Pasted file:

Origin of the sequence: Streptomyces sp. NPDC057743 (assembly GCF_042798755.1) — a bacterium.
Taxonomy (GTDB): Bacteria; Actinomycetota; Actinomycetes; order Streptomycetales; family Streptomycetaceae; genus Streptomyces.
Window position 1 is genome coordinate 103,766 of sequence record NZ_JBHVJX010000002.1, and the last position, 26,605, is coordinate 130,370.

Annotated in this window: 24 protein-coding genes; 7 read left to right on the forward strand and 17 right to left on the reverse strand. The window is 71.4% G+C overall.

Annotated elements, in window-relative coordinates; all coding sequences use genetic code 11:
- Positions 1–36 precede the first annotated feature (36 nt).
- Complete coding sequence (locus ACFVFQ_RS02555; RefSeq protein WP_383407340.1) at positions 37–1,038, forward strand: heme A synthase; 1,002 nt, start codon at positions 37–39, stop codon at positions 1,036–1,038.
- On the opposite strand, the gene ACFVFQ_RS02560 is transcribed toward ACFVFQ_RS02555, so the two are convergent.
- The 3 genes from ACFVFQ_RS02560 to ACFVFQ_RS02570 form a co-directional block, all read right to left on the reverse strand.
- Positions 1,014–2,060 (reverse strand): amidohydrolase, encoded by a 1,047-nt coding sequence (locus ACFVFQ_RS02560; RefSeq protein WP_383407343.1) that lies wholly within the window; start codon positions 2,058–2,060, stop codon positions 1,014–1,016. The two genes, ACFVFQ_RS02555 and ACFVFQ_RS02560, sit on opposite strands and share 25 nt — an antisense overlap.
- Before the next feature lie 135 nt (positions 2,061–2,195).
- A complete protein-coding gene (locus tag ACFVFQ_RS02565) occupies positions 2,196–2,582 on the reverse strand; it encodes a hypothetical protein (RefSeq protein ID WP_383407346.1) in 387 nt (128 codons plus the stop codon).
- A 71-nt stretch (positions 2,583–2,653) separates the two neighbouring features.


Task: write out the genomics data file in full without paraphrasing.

Origin of the sequence: Streptomyces sp. NPDC057743 (assembly GCF_042798755.1) — a bacterium.
Taxonomy (GTDB): Bacteria; Actinomycetota; Actinomycetes; order Streptomycetales; family Streptomycetaceae; genus Streptomyces.
Window position 1 is genome coordinate 103,766 of sequence record NZ_JBHVJX010000002.1, and the last position, 26,605, is coordinate 130,370.

Annotated in this window: 24 protein-coding genes; 7 read left to right on the forward strand and 17 right to left on the reverse strand. The window is 71.4% G+C overall.

Annotated elements, in window-relative coordinates; all coding sequences use genetic code 11:
- Positions 1–36 precede the first annotated feature (36 nt).
- Complete coding sequence (locus ACFVFQ_RS02555; RefSeq protein WP_383407340.1) at positions 37–1,038, forward strand: heme A synthase; 1,002 nt, start codon at positions 37–39, stop codon at positions 1,036–1,038.
- On the opposite strand, the gene ACFVFQ_RS02560 is transcribed toward ACFVFQ_RS02555, so the two are convergent.
- The 3 genes from ACFVFQ_RS02560 to ACFVFQ_RS02570 form a co-directional block, all read right to left on the reverse strand.
- Positions 1,014–2,060 (reverse strand): amidohydrolase, encoded by a 1,047-nt coding sequence (locus ACFVFQ_RS02560; RefSeq protein WP_383407343.1) that lies wholly within the window; start codon positions 2,058–2,060, stop codon positions 1,014–1,016. The two genes, ACFVFQ_RS02555 and ACFVFQ_RS02560, sit on opposite strands and share 25 nt — an antisense overlap.
- Before the next feature lie 135 nt (positions 2,061–2,195).
- A complete protein-coding gene (locus tag ACFVFQ_RS02565) occupies positions 2,196–2,582 on the reverse strand; it encodes a hypothetical protein (RefSeq protein ID WP_383407346.1) in 387 nt (128 codons plus the stop codon).
- A 71-nt stretch (positions 2,583–2,653) separates the two neighbouring features.